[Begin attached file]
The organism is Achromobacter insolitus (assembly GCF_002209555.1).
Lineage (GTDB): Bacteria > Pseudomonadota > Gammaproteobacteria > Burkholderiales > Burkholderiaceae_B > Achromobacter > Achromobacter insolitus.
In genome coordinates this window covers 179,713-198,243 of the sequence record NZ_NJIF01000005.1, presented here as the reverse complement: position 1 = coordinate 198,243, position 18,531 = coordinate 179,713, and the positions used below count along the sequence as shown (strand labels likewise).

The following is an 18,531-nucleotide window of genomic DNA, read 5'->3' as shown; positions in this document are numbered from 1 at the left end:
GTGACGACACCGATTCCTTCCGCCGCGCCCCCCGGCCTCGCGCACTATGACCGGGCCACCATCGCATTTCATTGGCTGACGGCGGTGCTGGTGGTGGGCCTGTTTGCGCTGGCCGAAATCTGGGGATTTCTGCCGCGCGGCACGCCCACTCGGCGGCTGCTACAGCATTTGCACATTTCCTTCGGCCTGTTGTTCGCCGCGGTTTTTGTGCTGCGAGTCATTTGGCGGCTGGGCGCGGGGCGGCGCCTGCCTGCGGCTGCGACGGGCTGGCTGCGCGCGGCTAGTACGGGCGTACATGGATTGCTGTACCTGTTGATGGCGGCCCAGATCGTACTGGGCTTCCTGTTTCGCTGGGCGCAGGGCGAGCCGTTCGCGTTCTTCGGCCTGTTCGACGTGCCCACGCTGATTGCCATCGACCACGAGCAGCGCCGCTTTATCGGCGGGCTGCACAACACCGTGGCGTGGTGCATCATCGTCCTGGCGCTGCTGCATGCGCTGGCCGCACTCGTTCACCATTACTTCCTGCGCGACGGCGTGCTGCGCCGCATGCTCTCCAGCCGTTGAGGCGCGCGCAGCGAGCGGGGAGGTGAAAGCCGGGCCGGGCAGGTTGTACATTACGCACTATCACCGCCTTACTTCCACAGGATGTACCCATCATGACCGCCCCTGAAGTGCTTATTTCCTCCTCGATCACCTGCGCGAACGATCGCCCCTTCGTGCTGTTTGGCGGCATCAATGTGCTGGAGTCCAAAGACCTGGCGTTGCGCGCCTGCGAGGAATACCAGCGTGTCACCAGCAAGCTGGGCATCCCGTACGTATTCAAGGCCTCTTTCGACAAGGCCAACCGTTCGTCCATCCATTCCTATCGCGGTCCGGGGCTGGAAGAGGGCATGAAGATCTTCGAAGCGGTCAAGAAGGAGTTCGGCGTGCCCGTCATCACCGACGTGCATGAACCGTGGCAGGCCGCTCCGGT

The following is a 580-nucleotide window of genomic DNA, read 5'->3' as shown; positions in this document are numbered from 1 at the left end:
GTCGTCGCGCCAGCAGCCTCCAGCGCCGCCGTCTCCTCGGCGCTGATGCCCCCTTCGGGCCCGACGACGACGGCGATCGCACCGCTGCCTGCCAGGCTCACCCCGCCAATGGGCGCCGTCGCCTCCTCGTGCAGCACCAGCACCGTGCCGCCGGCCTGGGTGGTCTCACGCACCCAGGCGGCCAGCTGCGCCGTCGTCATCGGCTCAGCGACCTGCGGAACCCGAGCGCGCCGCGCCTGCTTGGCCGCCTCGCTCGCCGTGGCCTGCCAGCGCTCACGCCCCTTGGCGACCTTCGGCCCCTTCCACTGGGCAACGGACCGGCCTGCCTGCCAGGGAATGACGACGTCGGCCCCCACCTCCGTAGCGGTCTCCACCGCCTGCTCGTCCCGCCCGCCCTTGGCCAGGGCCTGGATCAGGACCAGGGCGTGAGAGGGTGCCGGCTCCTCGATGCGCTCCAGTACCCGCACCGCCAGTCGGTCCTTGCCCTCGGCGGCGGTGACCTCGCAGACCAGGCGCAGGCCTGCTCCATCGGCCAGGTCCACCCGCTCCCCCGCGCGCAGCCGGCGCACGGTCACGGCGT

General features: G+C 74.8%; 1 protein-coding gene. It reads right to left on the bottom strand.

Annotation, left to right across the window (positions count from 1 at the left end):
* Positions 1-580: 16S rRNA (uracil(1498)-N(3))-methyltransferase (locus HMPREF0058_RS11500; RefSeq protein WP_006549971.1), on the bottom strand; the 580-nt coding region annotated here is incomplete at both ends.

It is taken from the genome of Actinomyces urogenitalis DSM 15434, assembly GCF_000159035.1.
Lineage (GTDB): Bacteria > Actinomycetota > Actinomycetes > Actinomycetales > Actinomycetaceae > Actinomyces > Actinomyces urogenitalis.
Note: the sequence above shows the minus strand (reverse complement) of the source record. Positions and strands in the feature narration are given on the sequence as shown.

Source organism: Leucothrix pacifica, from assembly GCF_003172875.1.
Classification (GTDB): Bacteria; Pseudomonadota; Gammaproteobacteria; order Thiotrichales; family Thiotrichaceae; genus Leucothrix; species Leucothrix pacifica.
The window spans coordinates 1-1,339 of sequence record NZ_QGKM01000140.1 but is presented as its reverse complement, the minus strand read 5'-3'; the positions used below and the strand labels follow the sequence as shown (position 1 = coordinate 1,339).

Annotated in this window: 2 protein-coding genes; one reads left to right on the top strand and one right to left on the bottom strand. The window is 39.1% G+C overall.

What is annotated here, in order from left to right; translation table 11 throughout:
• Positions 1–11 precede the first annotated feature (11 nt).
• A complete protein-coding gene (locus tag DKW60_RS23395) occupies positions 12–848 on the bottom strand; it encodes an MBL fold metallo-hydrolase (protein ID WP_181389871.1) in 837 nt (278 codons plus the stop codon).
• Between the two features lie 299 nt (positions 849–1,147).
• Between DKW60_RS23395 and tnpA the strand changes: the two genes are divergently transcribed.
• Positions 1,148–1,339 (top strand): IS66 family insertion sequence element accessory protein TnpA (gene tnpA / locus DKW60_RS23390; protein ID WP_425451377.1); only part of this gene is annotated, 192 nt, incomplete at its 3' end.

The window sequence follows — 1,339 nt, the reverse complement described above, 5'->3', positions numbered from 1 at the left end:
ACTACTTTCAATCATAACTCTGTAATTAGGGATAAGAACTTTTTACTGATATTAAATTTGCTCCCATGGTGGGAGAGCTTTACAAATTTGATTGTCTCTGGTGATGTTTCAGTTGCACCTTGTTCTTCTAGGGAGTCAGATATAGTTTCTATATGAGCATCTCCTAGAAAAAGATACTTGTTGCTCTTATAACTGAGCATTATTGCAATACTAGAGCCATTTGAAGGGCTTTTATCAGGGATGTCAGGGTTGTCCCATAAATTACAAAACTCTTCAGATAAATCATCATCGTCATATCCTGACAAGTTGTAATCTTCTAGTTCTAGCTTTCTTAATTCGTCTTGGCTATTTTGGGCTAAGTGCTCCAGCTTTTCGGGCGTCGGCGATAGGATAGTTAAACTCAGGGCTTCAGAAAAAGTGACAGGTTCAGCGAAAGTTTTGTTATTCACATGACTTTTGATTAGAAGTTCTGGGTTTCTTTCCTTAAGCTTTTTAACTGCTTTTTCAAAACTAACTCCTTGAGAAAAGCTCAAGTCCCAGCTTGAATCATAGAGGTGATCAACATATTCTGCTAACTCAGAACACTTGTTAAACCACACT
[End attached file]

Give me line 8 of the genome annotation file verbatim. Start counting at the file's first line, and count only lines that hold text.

General features: G+C 74.8%; 1 protein-coding gene. It reads right to left on the bottom strand.